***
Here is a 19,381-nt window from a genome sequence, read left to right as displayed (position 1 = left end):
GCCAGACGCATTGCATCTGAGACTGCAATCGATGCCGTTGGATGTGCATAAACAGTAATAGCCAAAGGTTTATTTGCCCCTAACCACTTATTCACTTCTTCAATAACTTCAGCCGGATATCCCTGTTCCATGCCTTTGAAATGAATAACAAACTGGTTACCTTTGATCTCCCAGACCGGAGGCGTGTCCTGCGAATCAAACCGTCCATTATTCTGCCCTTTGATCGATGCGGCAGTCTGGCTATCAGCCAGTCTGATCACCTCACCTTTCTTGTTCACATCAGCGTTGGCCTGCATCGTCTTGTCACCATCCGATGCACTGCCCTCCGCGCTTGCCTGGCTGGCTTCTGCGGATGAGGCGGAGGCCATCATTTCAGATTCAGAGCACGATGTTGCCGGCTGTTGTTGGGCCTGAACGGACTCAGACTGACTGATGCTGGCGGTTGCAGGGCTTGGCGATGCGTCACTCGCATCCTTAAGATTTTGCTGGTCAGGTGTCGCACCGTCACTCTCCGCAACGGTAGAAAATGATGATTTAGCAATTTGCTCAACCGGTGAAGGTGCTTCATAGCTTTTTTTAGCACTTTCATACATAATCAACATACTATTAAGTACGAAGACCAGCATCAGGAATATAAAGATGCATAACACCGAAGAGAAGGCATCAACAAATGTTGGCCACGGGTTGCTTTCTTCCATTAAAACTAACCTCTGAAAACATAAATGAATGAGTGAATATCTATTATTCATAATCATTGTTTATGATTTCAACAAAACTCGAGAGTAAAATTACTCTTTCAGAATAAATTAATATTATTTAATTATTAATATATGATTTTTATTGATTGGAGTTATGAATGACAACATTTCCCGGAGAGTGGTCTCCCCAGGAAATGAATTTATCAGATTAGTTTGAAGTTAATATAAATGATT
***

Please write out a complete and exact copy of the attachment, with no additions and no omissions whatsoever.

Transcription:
Here is a 19,381-nt window from a genome sequence, read left to right as displayed (position 1 = left end):
GCCAGACGCATTGCATCTGAGACTGCAATCGATGCCGTTGGATGTGCATAAACAGTAATAGCCAAAGGTTTATTTGCCCCTAACCACTTATTCACTTCTTCAATAACTTCAGCCGGATATCCCTGTTCCATGCCTTTGAAATGAATAACAAACTGGTTACCTTTGATCTCCCAGACCGGAGGCGTGTCCTGCGAATCAAACCGTCCATTATTCTGCCCTTTGATCGATGCGGCAGTCTGGCTATCAGCCAGTCTGATCACCTCACCTTTCTTGTTCACATCAGCGTTGGCCTGCATCGTCTTGTCACCATCCGATGCACTGCCCTCCGCGCTTGCCTGGCTGGCTTCTGCGGATGAGGCGGAGGCCATCATTTCAGATTCAGAGCACGATGTTGCCGGCTGTTGTTGGGCCTGAACGGACTCAGACTGACTGATGCTGGCGGTTGCAGGGCTTGGCGATGCGTCACTCGCATCCTTAAGATTTTGCTGGTCAGGTGTCGCACCGTCACTCTCCGCAACGGTAGAAAATGATGATTTAGCAATTTGCTCAACCGGTGAAGGTGCTTCATAGCTTTTTTTAGCACTTTCATACATAATCAACATACTATTAAGTACGAAGACCAGCATCAGGAATATAAAGATGCATAACACCGAAGAGAAGGCATCAACAAATGTTGGCCACGGGTTGCTTTCTTCCATTAAAACTAACCTCTGAAAACATAAATGAATGAGTGAATATCTATTATTCATAATCATTGTTTATGATTTCAACAAAACTCGAGAGTAAAATTACTCTTTCAGAATAAATTAATATTATTTAATTATTAATATATGATTTTTATTGATTGGAGTTATGAATGACAACATTTCCCGGAGAGTGGTCTCCCCAGGAAATGAATTTATCAGATTAGTTTGAAGTTAATATAAATGATT